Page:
Biography of Sir Arthur Conan Doyle (1859-1930)
Sir Arthur Conan Doyle
Sir Arthur Conan Doyle, most famed for his four novels and fifty-six short stories about the "consulting detective" Sherlock Holmes, was born on May 22nd, 1859 in Edinburgh to a Catholic family of ten. His father, Charles Altamont Doyle, was an architect and an artist. Unfortunately, his talents were shadowed by alcoholism and epilepsy. He eventually died in an asylum where he was institutionalized. Thus the family suffered financially, but Doyle's mother, Mary, was able to pay for his schooling at a Jesuit institution.
Doyle decided to pursue medical studies at Edinburgh University, and had to take a job as a doctor's assistant to pay for his school fees. He was already writing and publishing stories at this time as well. He set up a practice in Southsea in the early 1880s. During this period he completed the first Sherlock Holmes novel, A Study in Scarlet, which was published in Beeton's Christmas Annual in 1887. Sherlock Holmes was modeled after a university professor, Joseph Bell, whom he admired; he wrote to him, "It is most certainly to you that I owe Sherlock Holmes. ... [R]ound the centre of deduction and inference and observation which I have heard you inculcate I have tried to build up a man."
Doyle published other historical works as he endeavored to write serious, "better things." However, he took advantage of the up and coming Strand Magazine for its (1891) ability to bring him more immediate financial return through the publication of short stories. The Holmes short stories that he contributed became very popular with the reading public. The editor of the magazine, George Newnes, was committed to high-quality production and plenty of illustrations, including the memorable visual image of Sherlock Holmes designed by Sidney Paget.
The popularity of the Holmes stories secured financial comfort and fame for Doyle, but he soon tired of his hero and "killed" him off in The Final Problem (1893). Doyle wrote other works and took a post as a war correspondent in Egypt, supported the British management of the Boer War, oversaw a field hospital in South Africa, and was knighted in 1902. In 1902 Doyle penned one of his most famous Sherlock Holmes works in the Hound of the Baskervilles.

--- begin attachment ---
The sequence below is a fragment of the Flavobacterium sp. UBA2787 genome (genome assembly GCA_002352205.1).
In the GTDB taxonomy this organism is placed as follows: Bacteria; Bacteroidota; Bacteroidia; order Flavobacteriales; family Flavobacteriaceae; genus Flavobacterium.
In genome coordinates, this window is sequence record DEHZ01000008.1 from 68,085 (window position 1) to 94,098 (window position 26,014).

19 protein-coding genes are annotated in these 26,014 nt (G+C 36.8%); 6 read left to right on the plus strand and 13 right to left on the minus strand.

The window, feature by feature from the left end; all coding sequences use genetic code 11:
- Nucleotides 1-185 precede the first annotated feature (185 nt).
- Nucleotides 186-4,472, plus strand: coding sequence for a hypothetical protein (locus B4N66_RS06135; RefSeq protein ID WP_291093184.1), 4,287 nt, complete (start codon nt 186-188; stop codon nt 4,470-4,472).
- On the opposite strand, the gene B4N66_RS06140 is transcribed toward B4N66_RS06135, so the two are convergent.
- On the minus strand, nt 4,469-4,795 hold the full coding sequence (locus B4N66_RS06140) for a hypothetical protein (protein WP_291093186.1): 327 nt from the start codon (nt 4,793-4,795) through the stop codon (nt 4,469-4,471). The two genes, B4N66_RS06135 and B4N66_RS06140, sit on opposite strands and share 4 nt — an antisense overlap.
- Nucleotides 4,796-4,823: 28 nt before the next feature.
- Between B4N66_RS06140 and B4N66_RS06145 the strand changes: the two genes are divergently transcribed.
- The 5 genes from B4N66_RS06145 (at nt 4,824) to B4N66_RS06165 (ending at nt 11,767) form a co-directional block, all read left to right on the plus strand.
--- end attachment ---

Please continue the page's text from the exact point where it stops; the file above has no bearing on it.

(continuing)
In 1912 Doyle wrote one of his other most enduring works, The Lost World. This science fiction tale centered on a journey to the Amazon by a Professor Challenger; there he discovers a place where dinosaurs and other prehistoric beasts still survive. During World War I, Doyle became immensely interested in spiritualism. He was inspired to write many works that centered on the religious subject. This garnered him much criticism, especially regarding his support for the photographs of the Cottingley Fairies. He continued to write poetry, short stories, pamphlets, and adventure novels. Some of his work dealt with humanitarian causes, such as The Crime of the Congo (1909), which excoriated the brutality of the Belgians in the Congo.
Arthur Conan Doyle died on July 7th, 1930 of a heart attack; he was 71 years old. He was married twice; his first wife Louise died from tuberculosis in 1906 and his second wife Jean survived him. He had five children in total. He was buried in an anonymous grave in unconsecrated ground outside a churchyard fence, on account of his avowedly Spiritualist religious beliefs. The graveyard was extended and now contains his grave. There are still no public headstones.